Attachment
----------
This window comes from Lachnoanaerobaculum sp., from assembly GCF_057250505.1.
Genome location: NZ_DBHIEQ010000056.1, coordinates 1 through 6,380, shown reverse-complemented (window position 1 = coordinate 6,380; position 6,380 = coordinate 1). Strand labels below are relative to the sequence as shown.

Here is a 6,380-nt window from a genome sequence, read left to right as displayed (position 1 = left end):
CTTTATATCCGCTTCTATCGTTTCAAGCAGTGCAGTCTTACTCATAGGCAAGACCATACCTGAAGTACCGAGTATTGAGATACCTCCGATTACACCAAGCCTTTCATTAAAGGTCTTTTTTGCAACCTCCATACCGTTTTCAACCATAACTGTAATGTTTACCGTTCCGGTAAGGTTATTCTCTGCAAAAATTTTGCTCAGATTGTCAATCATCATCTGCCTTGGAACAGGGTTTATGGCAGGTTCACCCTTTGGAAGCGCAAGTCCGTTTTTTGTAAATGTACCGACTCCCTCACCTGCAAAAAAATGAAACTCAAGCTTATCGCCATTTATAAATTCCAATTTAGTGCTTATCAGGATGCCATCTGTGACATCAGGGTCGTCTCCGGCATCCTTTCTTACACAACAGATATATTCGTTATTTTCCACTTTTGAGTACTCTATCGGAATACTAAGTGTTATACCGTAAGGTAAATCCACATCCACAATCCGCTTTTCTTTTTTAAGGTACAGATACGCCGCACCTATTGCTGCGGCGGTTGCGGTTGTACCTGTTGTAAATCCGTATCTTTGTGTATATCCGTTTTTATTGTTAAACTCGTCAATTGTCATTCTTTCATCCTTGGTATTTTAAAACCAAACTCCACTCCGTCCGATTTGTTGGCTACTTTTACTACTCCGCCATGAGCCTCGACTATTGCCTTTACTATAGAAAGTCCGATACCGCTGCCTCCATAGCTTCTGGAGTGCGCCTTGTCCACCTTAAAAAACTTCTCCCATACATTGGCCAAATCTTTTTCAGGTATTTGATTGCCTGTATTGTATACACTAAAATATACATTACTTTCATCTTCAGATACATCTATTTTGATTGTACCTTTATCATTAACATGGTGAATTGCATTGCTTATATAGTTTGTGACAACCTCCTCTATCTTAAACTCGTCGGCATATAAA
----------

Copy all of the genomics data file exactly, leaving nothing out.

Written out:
This window comes from Lachnoanaerobaculum sp., from assembly GCF_057250505.1.
Genome location: NZ_DBHIEQ010000056.1, coordinates 1 through 6,380, shown reverse-complemented (window position 1 = coordinate 6,380; position 6,380 = coordinate 1). Strand labels below are relative to the sequence as shown.

Here is a 6,380-nt window from a genome sequence, read left to right as displayed (position 1 = left end):
CTTTATATCCGCTTCTATCGTTTCAAGCAGTGCAGTCTTACTCATAGGCAAGACCATACCTGAAGTACCGAGTATTGAGATACCTCCGATTACACCAAGCCTTTCATTAAAGGTCTTTTTTGCAACCTCCATACCGTTTTCAACCATAACTGTAATGTTTACCGTTCCGGTAAGGTTATTCTCTGCAAAAATTTTGCTCAGATTGTCAATCATCATCTGCCTTGGAACAGGGTTTATGGCAGGTTCACCCTTTGGAAGCGCAAGTCCGTTTTTTGTAAATGTACCGACTCCCTCACCTGCAAAAAAATGAAACTCAAGCTTATCGCCATTTATAAATTCCAATTTAGTGCTTATCAGGATGCCATCTGTGACATCAGGGTCGTCTCCGGCATCCTTTCTTACACAACAGATATATTCGTTATTTTCCACTTTTGAGTACTCTATCGGAATACTAAGTGTTATACCGTAAGGTAAATCCACATCCACAATCCGCTTTTCTTTTTTAAGGTACAGATACGCCGCACCTATTGCTGCGGCGGTTGCGGTTGTACCTGTTGTAAATCCGTATCTTTGTGTATATCCGTTTTTATTGTTAAACTCGTCAATTGTCATTCTTTCATCCTTGGTATTTTAAAACCAAACTCCACTCCGTCCGATTTGTTGGCTACTTTTACTACTCCGCCATGAGCCTCGACTATTGCCTTTACTATAGAAAGTCCGATACCGCTGCCTCCATAGCTTCTGGAGTGCGCCTTGTCCACCTTAAAAAACTTCTCCCATACATTGGCCAAATCTTTTTCAGGTATTTGATTGCCTGTATTGTATACACTAAAATATACATTACTTTCATCTTCAGATACATCTATTTTGATTGTACCTTTATCATTAACATGGTGAATTGCATTGCTTATATAGTTTGTGACAACCTCCTCTATCTTAAACTCGTCGGCATATAAA